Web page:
This year’s theme for International Day of the Girl emphasizes the importance of data in examining and explaining the work that must be done to remove the remaining barriers for girls worldwide. In this op-ed, originally posted on Forbes on December 19, 2014, Clinton Foundation Senior Vice President Maura Pally discusses the role of data in advancing girls’ and women’s rights and full participation around the world. For more information on charting the road to gender equality, check out No Ceilings’ Full Participation Report, which uses data to outlines the gaps and gains that girls and women have made since 1995.
Data inspires progress and galvanizes change. To know where we need to go, we need to know what we’ve achieved — where progress is being made and where major challenges remain.
After years of working at all levels — policy, civil society, and nonprofit — advocates for women’s progress know too well that despite best intentions, strong programmatic work, and impassioned debate, without reliable data on the gains and gaps that women face, it’s near to impossible to accelerate and sustain lasting progress.
In the era of data driven metrics used to define success by analyzing statistics and trends, the need for data is as present in the gender equality conversation as in any other. It has become increasingly important, if not entirely essential, to have accurate reliable data to help guide us in developing the strongest solutions. Across the board, from climate change, to education, to global health, data has helped to revolutionize the way advocates and policy makers build solutions and garner support — disproving long-held myths and highlighting the effectiveness of diverse interventions. Now more than ever, we need to unite the discussion of gender equity with the rigors of data so that we can create a compelling evidence-based case for full participation.
At its core, data matters because it not only measures progress, it inspires it. Accurate reporting allows us to see where successful policy or programmatic interventions are taking root so that we can replicate those successes to reach women and girls at larger scale. In addition, it quantifies the depth and magnitude of persistent gaps to progress and the work that remains to be done. Finally, it acts as a yardstick to measure success.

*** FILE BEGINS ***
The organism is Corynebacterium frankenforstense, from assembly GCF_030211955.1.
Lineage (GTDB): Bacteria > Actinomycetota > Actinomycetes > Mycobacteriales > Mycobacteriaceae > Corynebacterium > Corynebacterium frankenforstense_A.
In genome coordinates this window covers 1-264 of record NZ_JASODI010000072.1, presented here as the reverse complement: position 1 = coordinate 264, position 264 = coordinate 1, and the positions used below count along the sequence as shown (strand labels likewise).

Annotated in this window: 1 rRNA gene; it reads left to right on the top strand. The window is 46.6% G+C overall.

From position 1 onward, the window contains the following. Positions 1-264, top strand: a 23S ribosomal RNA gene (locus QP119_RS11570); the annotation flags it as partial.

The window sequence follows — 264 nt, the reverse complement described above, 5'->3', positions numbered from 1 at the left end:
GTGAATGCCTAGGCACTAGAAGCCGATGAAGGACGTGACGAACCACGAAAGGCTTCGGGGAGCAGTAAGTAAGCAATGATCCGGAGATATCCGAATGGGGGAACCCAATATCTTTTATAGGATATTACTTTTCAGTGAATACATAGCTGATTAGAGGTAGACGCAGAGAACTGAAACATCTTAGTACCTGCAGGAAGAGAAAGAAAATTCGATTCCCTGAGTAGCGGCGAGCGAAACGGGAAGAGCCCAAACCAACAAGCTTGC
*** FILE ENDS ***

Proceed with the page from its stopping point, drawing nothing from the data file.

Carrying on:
Already, the data we’re uncovering tells us that for each of those successes, significant hurdles still remain. While most countries around the world have laws on the books recognizing women’s equality, many countries still restrict women’s full economic participation; and despite the fact 126 million women in 67 economies started and managed new business ventures in 2012 alone, women’s overall labor force participation rate has stagnated over the last 20 years.
The importance of this data cannot be overstated. Knowing the exact challenges facing women and girls will help to guide policies, develop effective interventions, set targets, and monitor progress to enhance prosperity and create sustainable equality.
The challenge we and many others have discovered, is that too often this data simply doesn’t exist, even in fundamental topics like access to health services, equal pay or basic human rights. We lack accurate records of births with particular consequence for girls, the hours of unpaid labor that women work, and the prevalence of many forms of gender-based violence — to name a few of the key gender gaps that data specialists and advocates for women’s equality are measuring.
The drive for this data has been years in the making, and building on that progress, the work we need to do now is clear. We must drive towards metrics and we must mine critical data to add to the strong evidence-based case that proclaims without a doubt, that investing in girls and women isn’t just the right thing to do; it’s the smart thing to do.